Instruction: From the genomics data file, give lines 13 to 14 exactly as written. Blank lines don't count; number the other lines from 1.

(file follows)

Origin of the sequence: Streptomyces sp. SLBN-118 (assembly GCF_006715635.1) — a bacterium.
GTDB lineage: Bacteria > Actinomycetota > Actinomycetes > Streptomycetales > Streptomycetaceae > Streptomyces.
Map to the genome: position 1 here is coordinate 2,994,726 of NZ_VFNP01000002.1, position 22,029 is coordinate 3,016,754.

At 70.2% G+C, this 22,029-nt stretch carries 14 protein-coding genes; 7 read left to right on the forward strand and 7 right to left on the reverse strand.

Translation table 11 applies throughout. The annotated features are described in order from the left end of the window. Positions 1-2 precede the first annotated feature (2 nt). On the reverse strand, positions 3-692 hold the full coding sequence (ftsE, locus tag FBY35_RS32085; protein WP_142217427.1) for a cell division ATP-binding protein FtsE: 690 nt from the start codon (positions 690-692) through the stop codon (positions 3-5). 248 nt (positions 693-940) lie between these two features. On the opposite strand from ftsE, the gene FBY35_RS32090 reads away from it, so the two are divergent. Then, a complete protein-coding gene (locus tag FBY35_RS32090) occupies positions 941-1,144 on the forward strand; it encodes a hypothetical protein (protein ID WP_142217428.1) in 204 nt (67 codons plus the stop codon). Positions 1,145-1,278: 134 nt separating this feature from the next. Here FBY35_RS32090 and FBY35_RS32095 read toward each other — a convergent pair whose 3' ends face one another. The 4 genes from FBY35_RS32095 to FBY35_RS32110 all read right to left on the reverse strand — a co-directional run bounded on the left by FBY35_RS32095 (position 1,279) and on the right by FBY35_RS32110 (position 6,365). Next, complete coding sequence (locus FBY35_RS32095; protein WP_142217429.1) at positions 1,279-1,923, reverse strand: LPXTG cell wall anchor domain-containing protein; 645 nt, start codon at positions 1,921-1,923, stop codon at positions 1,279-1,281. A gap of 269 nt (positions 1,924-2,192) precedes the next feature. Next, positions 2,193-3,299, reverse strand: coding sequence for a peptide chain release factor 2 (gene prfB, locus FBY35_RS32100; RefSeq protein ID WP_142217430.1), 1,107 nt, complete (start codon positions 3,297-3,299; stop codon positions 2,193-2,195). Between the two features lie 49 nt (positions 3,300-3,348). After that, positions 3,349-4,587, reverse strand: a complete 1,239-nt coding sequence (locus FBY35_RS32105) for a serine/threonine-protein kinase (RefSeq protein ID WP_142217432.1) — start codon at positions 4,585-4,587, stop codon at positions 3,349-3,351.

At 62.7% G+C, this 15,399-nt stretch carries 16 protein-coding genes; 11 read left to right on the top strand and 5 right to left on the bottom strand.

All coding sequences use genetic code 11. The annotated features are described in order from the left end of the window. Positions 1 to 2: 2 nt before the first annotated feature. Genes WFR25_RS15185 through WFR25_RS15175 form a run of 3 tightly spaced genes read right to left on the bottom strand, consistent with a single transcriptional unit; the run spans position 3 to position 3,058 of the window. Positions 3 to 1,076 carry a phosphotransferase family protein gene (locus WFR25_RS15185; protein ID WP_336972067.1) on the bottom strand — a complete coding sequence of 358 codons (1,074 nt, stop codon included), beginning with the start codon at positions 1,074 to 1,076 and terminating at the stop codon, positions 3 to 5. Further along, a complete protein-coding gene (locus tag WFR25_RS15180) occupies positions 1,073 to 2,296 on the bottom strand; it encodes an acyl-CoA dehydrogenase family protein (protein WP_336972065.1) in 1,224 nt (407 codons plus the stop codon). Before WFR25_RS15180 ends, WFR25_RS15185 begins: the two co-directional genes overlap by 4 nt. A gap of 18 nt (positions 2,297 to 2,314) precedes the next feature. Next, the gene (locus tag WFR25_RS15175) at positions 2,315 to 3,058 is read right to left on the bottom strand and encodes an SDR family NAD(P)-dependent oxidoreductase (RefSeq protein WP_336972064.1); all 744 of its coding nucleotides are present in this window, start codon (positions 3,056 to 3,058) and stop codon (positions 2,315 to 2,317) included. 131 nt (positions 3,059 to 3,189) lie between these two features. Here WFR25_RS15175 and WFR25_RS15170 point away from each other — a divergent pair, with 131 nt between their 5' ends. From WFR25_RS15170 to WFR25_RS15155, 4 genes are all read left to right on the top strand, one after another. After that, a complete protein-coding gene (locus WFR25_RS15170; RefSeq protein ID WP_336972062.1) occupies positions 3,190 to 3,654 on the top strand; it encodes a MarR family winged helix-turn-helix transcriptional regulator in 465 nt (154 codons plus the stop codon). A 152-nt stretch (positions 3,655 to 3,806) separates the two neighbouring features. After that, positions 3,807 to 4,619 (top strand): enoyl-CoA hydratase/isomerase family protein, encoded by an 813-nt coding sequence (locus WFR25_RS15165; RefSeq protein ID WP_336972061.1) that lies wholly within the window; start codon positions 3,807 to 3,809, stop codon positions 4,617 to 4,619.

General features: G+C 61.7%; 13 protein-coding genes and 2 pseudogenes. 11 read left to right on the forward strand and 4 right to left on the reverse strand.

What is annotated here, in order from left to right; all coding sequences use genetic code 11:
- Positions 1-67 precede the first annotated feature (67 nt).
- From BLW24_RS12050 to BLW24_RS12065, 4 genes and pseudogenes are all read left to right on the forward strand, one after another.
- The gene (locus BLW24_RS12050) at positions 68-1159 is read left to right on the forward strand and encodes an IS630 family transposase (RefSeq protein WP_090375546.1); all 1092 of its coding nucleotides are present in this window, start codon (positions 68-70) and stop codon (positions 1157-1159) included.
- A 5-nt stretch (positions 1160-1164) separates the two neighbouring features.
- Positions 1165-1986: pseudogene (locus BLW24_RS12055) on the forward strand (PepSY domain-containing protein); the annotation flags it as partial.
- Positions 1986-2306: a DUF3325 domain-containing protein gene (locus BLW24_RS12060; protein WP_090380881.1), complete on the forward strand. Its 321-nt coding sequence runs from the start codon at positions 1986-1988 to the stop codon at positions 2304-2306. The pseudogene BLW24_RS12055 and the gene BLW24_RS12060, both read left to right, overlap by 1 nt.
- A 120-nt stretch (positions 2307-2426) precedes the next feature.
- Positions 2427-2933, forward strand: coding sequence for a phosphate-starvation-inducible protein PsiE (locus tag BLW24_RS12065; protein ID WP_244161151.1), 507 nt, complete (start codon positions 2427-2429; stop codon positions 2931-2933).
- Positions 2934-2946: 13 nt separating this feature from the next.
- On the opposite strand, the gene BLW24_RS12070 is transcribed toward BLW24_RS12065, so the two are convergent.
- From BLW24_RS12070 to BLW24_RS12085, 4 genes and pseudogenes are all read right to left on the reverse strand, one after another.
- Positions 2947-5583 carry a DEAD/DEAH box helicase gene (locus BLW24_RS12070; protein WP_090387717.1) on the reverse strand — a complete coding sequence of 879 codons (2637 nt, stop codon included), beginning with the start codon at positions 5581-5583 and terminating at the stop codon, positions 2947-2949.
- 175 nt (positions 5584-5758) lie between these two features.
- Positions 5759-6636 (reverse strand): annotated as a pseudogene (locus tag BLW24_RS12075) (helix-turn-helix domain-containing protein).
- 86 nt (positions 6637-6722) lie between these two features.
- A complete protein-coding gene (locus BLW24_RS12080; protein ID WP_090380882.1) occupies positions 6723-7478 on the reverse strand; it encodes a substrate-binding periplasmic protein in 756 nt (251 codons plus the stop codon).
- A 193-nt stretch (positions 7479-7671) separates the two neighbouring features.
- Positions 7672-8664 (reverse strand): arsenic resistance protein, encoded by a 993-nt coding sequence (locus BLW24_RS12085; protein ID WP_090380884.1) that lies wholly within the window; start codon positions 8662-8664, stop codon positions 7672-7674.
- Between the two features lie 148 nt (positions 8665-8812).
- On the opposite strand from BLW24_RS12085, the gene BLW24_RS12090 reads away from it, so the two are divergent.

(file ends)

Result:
- A 5-nt stretch (positions 1160-1164) separates the two neighbouring features.
- Positions 1165-1986: pseudogene (locus BLW24_RS12055) on the forward strand (PepSY domain-containing protein); the annotation flags it as partial.